I don’t necessarily think I’ve earned my OG-Mom badge yet, but I’m also happy to say that this is no longer my first rodeo! Being a second time mom is surreal, because you’ve been here before but it’s still all new again. But the beauty of the second time is that you’re way less scared. The little things that freaked you out the first time seem like child’s play, and you just feel more confident. I’m so thankful for that confidence, because momming is scary enough in and of itself. So! For you first time moms, here are a few things that you can take off your list of scary things.
Breaking the Baby With Hanky, I didn’t know how to hold the poor kid. He seemed so tiny and fragile and I was so uncomfortable handling him for the first few weeks. After he got a little more sturdy I felt so much more comfortable, like I wouldn’t break him if I held him wrong. But when Maggie came along, I realized that babies are much resilient and strong than we give them credit for. (Just watch the nurses in the hospital while they’re tossing your kid around like a softball if you need reassuring.)
The Belly Button Ah, the belly button stump. So weird. So gross. So in-the-way for the first week or two. Don’t be scared of it. It’ll either be there or not. Maybe it gets knocked around a little bit, but the kid will be fine. Keep an eye on it for signs of infection, keep it dry, and you’re good. Side note: when Hank lost his we didn’t know where it went and it showed up in one of my socks a week later. NOT OKAY.
Spitup My kids are spitters, y’all. It’s unfortunate but true. Hank was a little dribbler and Maggie just barfs all over me all the time. I do laundry more often than I care to mention. But initially with Baby #1, I was so freaked any time he would spit up. I thought it meant that something was dramatically wrong and that my baby was broken. But guys, babies just spit up. Their little bodies don’t always have it together to keep food down and so it just… comes back up. Early on I learned the term “happy spitter” — a baby who spits up or vomits with no apparent discomfort or anguish. That’s my kids. Obviously if your little one seems to be in pain associated with the spitting, that’s a different story. But 9 times out of 10, it’s normal. Just ask your doctor.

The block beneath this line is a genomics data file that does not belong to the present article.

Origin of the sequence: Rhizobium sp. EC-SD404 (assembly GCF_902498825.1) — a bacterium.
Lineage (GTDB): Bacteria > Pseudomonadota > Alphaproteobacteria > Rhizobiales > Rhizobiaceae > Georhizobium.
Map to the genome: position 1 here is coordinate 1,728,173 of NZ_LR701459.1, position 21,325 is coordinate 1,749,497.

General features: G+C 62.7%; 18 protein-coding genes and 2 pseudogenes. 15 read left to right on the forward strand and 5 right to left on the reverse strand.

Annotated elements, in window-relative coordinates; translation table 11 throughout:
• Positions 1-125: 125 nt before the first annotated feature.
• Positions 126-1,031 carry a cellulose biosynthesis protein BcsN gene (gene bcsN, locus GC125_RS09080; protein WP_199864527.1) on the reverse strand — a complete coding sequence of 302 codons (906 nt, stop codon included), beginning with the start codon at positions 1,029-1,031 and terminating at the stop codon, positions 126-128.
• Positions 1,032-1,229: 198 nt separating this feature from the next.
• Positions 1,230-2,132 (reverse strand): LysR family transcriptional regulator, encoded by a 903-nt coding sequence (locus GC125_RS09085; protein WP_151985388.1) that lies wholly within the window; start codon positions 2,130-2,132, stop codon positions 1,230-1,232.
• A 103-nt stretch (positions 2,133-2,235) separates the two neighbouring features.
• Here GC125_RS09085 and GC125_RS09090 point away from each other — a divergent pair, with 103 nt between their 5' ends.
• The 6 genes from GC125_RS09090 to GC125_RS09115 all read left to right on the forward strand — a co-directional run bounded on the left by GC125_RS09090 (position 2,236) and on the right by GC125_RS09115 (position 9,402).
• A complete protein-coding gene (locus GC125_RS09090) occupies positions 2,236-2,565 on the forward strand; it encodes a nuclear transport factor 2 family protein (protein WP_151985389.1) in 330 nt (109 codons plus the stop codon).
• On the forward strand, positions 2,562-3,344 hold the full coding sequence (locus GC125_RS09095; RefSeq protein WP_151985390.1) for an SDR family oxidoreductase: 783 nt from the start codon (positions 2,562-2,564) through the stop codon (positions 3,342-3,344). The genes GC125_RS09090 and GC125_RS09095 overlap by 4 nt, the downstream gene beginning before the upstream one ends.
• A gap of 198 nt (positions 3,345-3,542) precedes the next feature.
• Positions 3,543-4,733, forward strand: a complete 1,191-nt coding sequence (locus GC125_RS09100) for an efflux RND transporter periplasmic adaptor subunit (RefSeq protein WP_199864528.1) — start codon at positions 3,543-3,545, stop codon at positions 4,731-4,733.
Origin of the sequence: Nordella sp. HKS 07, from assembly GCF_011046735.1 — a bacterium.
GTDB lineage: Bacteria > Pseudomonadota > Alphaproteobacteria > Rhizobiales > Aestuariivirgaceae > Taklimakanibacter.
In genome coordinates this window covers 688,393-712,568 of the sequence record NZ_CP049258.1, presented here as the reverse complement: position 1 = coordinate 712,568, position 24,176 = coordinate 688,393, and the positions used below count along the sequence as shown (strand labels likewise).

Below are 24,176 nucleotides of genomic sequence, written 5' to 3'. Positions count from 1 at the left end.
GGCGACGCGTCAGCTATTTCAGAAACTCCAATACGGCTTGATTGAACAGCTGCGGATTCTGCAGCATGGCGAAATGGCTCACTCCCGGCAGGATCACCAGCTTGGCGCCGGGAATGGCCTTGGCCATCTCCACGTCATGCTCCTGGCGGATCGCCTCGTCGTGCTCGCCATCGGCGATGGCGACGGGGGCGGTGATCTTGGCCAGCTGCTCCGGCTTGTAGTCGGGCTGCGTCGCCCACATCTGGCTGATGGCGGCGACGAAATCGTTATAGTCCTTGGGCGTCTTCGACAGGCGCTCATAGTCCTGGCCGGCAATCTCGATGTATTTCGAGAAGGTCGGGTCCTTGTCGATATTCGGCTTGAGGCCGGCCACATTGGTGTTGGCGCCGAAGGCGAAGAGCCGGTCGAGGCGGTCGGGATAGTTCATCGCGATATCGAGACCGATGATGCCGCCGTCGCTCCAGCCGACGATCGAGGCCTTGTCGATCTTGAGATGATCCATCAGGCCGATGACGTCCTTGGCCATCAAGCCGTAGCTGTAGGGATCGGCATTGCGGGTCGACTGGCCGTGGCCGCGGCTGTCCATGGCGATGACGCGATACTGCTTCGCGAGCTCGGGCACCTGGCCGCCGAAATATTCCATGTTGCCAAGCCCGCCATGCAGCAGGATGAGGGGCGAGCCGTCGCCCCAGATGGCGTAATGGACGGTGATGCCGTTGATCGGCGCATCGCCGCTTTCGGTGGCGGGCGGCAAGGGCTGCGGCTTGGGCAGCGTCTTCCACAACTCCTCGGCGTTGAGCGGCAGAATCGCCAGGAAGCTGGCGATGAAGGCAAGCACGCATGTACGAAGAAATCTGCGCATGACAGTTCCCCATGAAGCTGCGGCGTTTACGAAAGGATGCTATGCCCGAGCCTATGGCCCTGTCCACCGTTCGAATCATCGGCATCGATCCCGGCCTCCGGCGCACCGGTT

Nighttime After Henry’s first night at home, I was convinced we had made a horrible mistake. It was torturous. Crying for hours, nursing nonstop, and approximately zero sleep. For every night after that for about 6 weeks I would dread what was coming. I hated the nighttimes because I was so worried I couldn’t help him or give him what he wanted, especially when I was so sleep deprived. But as the nights got better and better, a switch flipped and suddenly I looked forward to those quiet moments in the middle of the night, with just me and him. I have the clearest memories of walking him back and forth in our bedroom, getting him back to sleep, feeling his little breath on my neck. With Maggie, the nighttimes are equally hard but this time I’m relaxed enough about it to know it will soon pass, and that I just want to use the time to be near that sweet little baby.
Letting the Kid Cry I know, the sound of your baby crying is simultaneously like nails on a chalkboard and a knife in your heart. But sometimes, dang it, you just need to take a shower. Or go pee. Or, I dunno, eat a bite of food without a baby in your arms. So if the kid is fed, clothed, clean, and safe, don’t be afraid to let him cry for a couple of minutes.
Spoiling Your Baby On the other hand, if you want to snuggle that kid, snuggle away. We have done sleep training with both kiddos, and in that world there’s a lot of talk about not letting a baby get used to being held or rocked to sleep. And I understand that. But sometimes a baby needs to be held or rocked or snuggled, especially in the early weeks and months. I was afraid with Hank if we held him too much he’d always need us to hold him to get him to sleep, but no such thing happened. In fact, he was falling asleep by himself and sleeping for 12 hours at night by 3 months old. So with Maggie, I’ve let go of that fear and we just enjoy these days when she still needs some extra holding. Because those days are gone so fast. It’s all I can do to keep Hank still for 10 seconds to give me a hug these days!
All in all mamas, there are so many things that you could worry about or be scared of, but the bottom line is that you’re gonna be just fine. If you’re a mom I would LOVE to know some of the things that totally freaked you out when you brought home your babies! Or if you’re a mom-to-be, what are you scared of? xoxo